His accent rivals the twangiest of Texas twangs, his early inspiration drawn from Bob Dylan and John Prine. He towers over the mic on stage, but quickly overshadows his stature with his unique brand of lyrical humor.
Hayes Carll is a true representation of the modern Americana scene. A born and raised Texan hailing from The Woodlands, Carll has been playing in barrooms, lounges and signature small stages (Saxon Pub and Cactus Cafe) for over a decade.
On the heels of his most recent release, 2011’s KMAG YOYO (& Other American Stories), he’s on the move to bigger venues and festivals like Bonaroo, and this Sunday evening at ACL Music Festival. It’s not his first ACL appearance, but easily his most notable time slot, playing opposite Randy Newman and just before Grammy Award-winning sensation Arcade Fire closes down this year’s fest.
Carll first broke onto the national Americana scene with Trouble in Mind, released by Lost Highway Records (the label behind some of alt-country’s biggest names – Lucinda Williams and Ryan Adams included) in 2008.
Though Lost Highway has only been backing him for a few years, Carll did a hell of a job building a steady, if regional, following with his first two independent albums: Flowers and Liquor (2002) and Little Rock (2004), released on his own label, Highway 87. These earlier examples of his songwriting point clearly toward Carll’s trajectory as a writer and performer; they meld the subtle humor of John Prine and poetic cadence of Bob Dylan with autobiographic lyrics and rock n' roll influences.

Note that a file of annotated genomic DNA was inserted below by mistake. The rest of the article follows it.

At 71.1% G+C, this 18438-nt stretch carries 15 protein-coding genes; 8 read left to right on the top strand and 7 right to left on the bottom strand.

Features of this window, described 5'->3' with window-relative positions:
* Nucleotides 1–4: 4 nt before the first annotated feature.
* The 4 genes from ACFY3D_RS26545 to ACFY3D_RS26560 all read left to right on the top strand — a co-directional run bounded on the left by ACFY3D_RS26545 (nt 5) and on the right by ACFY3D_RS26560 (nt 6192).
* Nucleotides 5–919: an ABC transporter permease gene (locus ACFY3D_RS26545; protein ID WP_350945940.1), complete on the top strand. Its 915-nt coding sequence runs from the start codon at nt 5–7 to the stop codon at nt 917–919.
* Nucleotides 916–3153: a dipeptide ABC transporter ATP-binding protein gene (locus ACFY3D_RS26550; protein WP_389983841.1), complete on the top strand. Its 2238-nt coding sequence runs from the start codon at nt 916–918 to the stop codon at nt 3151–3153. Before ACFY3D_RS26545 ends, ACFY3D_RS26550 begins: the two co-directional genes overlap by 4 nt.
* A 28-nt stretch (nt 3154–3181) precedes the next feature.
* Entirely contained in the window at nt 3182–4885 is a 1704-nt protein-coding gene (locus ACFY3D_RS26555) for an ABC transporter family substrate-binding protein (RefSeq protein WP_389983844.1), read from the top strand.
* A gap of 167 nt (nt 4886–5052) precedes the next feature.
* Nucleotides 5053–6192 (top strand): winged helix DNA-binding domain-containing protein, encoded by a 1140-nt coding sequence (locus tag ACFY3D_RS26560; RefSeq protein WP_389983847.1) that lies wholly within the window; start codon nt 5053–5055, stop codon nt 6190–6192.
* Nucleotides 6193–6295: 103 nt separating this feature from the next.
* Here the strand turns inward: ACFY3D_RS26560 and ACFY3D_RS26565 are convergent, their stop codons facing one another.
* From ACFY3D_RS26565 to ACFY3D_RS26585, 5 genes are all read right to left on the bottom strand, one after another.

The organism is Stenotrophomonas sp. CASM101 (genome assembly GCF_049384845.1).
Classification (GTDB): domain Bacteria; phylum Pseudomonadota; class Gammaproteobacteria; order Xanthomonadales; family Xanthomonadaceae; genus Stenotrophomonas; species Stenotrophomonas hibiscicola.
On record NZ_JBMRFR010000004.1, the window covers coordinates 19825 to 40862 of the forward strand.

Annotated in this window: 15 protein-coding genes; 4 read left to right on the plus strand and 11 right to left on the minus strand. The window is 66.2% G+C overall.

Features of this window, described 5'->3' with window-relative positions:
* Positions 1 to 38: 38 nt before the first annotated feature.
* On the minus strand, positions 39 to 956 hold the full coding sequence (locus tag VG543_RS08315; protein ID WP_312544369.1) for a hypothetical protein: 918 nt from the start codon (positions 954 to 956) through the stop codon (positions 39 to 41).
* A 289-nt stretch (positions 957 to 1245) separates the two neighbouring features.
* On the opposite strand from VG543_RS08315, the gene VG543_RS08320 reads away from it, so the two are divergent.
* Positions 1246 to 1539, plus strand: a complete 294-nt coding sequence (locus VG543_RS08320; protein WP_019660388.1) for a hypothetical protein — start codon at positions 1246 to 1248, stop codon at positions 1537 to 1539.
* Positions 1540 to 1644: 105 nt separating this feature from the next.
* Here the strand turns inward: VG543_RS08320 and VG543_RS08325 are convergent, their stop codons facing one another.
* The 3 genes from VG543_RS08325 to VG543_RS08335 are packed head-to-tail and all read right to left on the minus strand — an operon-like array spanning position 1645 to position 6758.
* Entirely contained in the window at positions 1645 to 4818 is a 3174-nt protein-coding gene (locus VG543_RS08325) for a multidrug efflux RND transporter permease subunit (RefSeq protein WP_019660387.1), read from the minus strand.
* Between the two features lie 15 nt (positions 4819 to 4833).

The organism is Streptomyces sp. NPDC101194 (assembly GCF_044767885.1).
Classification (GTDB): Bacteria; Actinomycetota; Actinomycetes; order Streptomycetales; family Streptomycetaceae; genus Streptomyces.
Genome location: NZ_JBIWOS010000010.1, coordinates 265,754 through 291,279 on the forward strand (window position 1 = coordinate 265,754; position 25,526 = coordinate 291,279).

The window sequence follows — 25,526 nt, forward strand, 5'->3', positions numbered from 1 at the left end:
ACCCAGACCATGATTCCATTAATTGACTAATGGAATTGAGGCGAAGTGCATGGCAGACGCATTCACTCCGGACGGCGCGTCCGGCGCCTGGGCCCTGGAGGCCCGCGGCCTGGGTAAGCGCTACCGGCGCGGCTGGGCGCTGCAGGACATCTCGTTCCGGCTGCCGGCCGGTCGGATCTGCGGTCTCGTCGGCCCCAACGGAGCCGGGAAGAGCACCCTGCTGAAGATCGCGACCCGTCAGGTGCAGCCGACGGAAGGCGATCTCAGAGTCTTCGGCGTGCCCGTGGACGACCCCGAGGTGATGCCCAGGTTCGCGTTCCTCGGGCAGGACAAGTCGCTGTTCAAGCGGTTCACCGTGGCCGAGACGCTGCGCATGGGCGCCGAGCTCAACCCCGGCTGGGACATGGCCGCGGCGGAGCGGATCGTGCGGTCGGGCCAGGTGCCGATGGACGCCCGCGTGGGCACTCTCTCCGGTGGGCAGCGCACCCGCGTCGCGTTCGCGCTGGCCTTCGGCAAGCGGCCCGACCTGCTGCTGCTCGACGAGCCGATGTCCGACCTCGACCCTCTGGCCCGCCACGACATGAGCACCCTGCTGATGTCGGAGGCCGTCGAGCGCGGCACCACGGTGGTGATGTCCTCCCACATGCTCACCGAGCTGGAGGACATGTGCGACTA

He's also influenced by Texas's own Ray Wylie Hubbard (yes, the one responsible for "Up Against the Wall Redneck Mother" and more recently "Snake Farm"). Hubbard and Carll have co-written on two of Carll's albums, first a song about chickens, aptly titled "Chickens" (Little Rock) and more recently, the more polished and full-bodied "Drunken Poet's Dream" (Trouble in Mind).
Though separated by several generations, the two share a unique ability to weave the mundane (chickens in the front yard, for instance) into a poetic story that fits right with the essence of the growing Americana genre.
Carll's skill as a songwriter has led to a catalog of tunes from the past decade that are identifiable for a growing audience. These are the kind of songs that will become your companion on the road: you can relate to the reality and laugh at the subtle humor infused into most, if not all, of his tunes.
On stage, Carll gets down to business playing, incorporating classic rock n' roll and folk elements. He also injects a heavy dose of humor and storytelling into his sets, a tactic that has become a signature draw for his shows over the years. But it's not all laughs. Sure, he may sing about "Naked Checkers" or "Chickens," but there are plenty of tunes with depth in his repertoire.
If you're looking for a solid, lighthearted (and local) end to this year's ACL, meet Hayes Carll Sunday at the Austin Ventures stage Sunday at 7:30 pm. You're guaranteed a taste of Texas-grown music and humor from this year's Americana Music Association Artist of the Year.